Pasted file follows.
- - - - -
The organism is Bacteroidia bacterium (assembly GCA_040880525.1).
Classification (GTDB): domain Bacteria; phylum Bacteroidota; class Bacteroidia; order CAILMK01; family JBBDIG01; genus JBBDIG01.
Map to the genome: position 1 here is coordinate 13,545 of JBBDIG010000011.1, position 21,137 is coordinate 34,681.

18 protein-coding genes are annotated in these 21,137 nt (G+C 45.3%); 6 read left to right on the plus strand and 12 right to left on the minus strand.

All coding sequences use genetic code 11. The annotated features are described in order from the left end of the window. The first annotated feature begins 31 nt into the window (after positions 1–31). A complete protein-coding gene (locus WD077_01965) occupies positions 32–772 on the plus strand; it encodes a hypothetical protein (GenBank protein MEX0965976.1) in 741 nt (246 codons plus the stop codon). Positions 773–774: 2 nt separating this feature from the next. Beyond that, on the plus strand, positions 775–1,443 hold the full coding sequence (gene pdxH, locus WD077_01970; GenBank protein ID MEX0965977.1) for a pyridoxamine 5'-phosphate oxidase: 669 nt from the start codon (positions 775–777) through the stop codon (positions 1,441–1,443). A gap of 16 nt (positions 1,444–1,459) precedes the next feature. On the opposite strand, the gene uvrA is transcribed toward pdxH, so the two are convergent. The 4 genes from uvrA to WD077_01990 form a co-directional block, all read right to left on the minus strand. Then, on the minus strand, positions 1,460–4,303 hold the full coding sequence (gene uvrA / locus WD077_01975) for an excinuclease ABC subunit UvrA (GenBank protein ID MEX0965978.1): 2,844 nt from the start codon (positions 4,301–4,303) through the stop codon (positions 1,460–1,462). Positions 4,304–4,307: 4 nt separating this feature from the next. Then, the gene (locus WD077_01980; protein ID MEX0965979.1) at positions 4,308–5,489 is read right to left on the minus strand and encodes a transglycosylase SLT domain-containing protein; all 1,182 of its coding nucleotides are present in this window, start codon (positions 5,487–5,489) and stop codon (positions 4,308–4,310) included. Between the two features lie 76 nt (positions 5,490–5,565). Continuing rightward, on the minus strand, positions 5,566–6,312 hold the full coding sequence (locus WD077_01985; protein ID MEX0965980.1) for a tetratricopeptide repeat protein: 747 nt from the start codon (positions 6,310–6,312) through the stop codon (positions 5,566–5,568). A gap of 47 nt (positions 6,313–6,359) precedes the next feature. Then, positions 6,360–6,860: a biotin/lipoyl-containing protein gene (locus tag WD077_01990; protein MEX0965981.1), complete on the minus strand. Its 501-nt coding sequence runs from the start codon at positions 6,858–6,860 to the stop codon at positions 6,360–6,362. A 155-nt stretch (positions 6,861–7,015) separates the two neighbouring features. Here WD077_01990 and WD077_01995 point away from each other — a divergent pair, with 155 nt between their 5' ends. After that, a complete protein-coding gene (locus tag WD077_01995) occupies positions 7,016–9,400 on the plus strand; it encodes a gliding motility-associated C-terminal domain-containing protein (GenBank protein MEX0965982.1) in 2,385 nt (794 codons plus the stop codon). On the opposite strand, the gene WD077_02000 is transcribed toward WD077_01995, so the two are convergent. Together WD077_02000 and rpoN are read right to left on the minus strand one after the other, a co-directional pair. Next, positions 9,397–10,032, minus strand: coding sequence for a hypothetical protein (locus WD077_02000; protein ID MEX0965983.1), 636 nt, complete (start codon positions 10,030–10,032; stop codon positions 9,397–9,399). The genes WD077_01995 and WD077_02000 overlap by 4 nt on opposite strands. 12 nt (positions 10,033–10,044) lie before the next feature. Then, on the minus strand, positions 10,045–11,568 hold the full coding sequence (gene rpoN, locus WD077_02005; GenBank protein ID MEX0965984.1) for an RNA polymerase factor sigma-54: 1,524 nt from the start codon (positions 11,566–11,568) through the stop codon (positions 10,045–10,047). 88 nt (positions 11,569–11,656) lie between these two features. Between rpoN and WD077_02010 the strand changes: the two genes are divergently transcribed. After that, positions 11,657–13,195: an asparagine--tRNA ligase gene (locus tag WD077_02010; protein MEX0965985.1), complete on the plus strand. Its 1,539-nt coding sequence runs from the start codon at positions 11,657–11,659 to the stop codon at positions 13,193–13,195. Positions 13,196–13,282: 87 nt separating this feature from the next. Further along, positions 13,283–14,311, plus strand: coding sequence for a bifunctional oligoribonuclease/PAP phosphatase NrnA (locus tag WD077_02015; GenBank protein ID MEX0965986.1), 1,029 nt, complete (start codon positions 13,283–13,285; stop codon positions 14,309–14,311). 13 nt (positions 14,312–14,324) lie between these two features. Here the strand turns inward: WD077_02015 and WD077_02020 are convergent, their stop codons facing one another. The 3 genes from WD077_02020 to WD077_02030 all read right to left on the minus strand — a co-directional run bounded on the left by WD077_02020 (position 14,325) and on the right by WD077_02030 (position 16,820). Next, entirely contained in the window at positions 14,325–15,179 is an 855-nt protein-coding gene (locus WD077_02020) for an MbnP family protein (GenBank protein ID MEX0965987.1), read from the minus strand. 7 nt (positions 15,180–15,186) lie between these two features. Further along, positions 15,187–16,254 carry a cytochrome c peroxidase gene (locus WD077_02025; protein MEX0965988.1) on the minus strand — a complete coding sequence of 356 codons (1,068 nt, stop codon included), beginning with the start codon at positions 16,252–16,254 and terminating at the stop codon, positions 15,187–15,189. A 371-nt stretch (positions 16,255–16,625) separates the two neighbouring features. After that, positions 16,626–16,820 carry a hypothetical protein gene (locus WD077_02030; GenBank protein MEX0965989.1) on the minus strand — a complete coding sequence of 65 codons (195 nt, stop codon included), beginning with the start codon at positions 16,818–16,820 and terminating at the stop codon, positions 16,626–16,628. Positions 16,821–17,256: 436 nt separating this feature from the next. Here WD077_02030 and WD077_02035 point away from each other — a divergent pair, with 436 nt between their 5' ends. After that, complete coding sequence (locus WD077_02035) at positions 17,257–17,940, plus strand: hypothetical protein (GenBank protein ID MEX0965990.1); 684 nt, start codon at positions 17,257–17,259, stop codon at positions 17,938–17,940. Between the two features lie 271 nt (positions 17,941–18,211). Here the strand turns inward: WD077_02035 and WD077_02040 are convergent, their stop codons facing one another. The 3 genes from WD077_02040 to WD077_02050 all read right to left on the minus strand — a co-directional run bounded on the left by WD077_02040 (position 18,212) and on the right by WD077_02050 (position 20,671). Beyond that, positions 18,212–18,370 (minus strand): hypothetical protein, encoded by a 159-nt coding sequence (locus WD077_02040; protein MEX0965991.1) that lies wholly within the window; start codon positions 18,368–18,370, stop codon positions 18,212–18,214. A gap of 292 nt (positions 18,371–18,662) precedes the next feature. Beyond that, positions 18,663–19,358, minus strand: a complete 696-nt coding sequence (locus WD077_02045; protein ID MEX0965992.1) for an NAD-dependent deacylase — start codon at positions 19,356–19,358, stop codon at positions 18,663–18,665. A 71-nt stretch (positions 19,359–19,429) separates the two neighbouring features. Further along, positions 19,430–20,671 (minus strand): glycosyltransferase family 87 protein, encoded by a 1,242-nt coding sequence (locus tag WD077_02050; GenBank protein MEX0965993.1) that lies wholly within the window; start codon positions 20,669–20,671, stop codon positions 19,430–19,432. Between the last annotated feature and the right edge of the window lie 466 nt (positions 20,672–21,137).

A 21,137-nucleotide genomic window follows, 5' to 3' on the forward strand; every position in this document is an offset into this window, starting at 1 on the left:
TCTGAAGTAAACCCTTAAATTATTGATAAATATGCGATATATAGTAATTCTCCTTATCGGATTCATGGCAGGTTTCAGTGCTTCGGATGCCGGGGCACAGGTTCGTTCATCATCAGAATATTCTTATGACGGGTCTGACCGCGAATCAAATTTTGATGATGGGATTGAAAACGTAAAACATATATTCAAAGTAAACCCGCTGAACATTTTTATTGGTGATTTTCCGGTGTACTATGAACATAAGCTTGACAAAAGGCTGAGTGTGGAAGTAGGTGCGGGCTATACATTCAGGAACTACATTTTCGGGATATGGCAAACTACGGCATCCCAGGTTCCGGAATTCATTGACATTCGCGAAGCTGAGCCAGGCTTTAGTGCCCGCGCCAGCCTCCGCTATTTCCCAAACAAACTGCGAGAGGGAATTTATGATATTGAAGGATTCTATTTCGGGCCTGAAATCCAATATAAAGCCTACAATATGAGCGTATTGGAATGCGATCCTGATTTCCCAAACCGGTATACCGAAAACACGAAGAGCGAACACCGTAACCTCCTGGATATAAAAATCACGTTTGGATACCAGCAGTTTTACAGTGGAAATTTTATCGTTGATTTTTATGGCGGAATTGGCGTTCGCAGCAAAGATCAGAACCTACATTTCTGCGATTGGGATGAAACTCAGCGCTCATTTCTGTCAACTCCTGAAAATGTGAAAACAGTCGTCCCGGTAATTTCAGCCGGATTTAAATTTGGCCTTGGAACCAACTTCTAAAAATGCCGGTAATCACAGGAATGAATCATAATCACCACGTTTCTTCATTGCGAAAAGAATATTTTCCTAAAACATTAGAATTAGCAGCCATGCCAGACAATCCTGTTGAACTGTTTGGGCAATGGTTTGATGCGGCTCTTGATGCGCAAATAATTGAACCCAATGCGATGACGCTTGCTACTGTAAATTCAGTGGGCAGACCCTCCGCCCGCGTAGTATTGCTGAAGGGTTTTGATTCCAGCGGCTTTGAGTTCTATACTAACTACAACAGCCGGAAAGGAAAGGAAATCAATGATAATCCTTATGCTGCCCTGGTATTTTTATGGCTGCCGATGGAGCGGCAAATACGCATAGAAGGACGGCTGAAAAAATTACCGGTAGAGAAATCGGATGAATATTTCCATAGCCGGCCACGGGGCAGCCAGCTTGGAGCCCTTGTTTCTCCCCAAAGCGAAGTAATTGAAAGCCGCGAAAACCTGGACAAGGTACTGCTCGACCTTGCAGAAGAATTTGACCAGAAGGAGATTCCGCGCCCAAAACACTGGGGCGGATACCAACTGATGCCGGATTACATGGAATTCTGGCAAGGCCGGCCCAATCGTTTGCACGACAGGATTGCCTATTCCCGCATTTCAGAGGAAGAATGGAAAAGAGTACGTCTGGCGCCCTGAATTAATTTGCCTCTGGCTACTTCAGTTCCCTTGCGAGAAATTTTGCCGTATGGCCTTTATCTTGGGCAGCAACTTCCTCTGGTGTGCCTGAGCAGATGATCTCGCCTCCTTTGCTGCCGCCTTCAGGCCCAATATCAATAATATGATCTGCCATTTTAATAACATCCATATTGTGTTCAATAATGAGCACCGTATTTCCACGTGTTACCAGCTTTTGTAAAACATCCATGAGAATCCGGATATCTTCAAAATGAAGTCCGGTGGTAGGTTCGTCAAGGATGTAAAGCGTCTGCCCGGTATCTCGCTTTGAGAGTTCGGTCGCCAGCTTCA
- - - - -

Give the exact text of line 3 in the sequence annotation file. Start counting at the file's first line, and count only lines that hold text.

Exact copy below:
Map to the genome: position 1 here is coordinate 13,545 of JBBDIG010000011.1, position 21,137 is coordinate 34,681.